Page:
Prada’s Underperformance

Is Prada really going public this time? Bloomberg seems

to think so. But is it taking advantage of a booming luxury-goods market,

or is it having to accept a large discount to the kind of valuation it could

have achieved when it first mulled an IPO? The story seems to want to have it

both ways:

The company’s potential value has halved from the time it first mulled an

IPO in 2001. Analysts then estimated the company was worth as much as 8 billion

euros, before the slump in the luxury industry and world stock markets that

followed the Sept. 11, 2001 terrorist attacks…

The 14-member Bloomberg European Fashion Index has more than doubled since

2002. Bain & Co. estimates the luxury goods market may rise 50 percent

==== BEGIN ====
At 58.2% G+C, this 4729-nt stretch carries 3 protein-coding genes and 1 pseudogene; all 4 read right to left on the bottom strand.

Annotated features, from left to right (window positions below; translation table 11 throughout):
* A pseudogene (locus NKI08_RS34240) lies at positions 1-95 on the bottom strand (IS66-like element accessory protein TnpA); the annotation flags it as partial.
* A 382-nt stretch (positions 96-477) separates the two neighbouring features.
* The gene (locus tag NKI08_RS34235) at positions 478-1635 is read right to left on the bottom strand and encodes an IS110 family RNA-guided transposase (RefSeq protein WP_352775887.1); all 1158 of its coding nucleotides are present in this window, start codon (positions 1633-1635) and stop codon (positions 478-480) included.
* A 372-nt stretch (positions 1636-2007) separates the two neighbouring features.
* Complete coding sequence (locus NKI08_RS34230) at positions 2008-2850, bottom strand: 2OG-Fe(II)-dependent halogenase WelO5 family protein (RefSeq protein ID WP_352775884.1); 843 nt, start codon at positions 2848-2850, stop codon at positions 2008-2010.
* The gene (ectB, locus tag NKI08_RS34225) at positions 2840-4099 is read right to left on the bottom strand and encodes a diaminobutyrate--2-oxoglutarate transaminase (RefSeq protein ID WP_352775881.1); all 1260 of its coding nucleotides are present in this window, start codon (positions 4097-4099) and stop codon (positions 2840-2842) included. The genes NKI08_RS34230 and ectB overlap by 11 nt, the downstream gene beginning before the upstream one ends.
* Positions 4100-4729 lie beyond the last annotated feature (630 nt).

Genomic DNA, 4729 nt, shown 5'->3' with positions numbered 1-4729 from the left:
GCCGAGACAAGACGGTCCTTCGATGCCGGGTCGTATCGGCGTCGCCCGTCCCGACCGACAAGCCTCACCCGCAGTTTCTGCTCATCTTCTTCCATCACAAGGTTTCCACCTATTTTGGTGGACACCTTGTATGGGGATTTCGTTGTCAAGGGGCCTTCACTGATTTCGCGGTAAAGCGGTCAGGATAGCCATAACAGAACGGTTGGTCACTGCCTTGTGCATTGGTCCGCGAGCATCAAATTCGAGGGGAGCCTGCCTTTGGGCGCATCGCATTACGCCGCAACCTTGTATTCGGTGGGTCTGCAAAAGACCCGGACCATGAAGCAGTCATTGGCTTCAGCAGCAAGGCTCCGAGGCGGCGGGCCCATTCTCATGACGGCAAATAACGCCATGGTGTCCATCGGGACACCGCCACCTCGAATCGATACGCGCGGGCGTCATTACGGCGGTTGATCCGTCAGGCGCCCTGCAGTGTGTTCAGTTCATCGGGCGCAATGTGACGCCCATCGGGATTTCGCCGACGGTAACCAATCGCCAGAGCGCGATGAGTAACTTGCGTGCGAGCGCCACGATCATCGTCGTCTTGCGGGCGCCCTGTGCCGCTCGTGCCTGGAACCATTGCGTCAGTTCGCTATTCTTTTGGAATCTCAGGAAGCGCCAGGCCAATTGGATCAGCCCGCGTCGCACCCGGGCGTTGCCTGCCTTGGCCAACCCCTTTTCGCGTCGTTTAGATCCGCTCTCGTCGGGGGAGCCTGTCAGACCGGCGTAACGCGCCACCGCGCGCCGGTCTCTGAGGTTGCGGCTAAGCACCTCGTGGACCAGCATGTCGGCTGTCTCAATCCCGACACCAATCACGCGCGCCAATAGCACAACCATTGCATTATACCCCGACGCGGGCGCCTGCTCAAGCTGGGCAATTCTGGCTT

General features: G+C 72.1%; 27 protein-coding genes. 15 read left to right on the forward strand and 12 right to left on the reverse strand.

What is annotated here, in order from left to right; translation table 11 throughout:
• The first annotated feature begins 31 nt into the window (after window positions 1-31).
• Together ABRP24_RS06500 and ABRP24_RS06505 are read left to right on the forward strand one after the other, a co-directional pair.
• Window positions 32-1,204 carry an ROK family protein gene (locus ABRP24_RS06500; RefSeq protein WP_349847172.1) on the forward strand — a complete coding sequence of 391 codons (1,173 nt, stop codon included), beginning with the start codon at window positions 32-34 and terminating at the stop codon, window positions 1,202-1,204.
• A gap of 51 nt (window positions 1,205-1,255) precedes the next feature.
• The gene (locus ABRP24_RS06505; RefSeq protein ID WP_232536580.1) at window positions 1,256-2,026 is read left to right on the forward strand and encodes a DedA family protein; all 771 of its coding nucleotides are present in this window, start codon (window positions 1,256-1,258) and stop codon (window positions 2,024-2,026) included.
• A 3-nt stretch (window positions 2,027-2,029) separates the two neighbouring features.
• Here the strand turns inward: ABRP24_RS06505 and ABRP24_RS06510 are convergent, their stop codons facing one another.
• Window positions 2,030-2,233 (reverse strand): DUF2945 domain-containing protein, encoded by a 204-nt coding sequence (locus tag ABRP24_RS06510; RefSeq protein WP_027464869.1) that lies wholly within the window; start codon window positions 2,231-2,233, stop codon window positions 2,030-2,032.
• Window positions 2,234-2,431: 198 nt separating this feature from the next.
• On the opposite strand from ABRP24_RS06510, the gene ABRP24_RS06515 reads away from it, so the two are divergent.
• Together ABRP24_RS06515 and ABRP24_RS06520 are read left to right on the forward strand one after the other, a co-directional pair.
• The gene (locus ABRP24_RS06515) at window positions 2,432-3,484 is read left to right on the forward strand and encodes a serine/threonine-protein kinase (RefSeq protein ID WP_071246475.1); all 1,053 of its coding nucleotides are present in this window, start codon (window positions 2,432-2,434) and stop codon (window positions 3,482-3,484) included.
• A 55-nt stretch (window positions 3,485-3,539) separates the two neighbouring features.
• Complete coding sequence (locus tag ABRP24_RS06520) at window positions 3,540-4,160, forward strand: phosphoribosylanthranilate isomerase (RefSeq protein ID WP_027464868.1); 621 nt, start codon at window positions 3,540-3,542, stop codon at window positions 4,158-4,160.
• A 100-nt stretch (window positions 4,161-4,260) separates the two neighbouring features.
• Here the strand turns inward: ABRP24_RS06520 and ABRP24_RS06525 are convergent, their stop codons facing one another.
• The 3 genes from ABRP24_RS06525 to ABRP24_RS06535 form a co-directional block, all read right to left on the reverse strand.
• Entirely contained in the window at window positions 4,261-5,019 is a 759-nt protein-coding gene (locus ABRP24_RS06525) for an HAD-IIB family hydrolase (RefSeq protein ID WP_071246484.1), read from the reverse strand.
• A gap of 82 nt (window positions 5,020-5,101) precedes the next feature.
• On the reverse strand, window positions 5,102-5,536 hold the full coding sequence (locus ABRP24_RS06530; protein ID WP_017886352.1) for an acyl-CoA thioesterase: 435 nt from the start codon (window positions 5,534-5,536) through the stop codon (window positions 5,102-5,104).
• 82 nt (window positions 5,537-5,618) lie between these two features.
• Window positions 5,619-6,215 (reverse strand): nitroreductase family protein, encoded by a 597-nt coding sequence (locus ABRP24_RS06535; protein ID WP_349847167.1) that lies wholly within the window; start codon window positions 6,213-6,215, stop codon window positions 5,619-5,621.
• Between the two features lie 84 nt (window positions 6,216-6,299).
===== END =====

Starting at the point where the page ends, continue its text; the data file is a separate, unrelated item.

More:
a year in China during the next five years, while annual sales in Russia gain

20 percent.

So a slump in the luxury industry has led to Prada’s valuation halving since

2001, yet at the same time valuations in the luxury industry have doubled since

2002? Something smells a little fishy.

I have a feeling that the reporters are hinting that due to mismanagement,

Prada lost its way in the early years of this decade, buying up money-losing

propositions like Jil Sander and Helmut Lang, taking on too much debt, and losing

money in four successive years ending in 2006. At the same time, the rest of

the fashion industry was actually doing very well.

But because this is the fashion industry, darling, it’s not done to

just come out and say that Prada has been a laggard for most of the decade –

it’s so much easier to blame September 11. It seems to work for Rudy Giuliani,

why can’t it work for Patrizio Bertelli?

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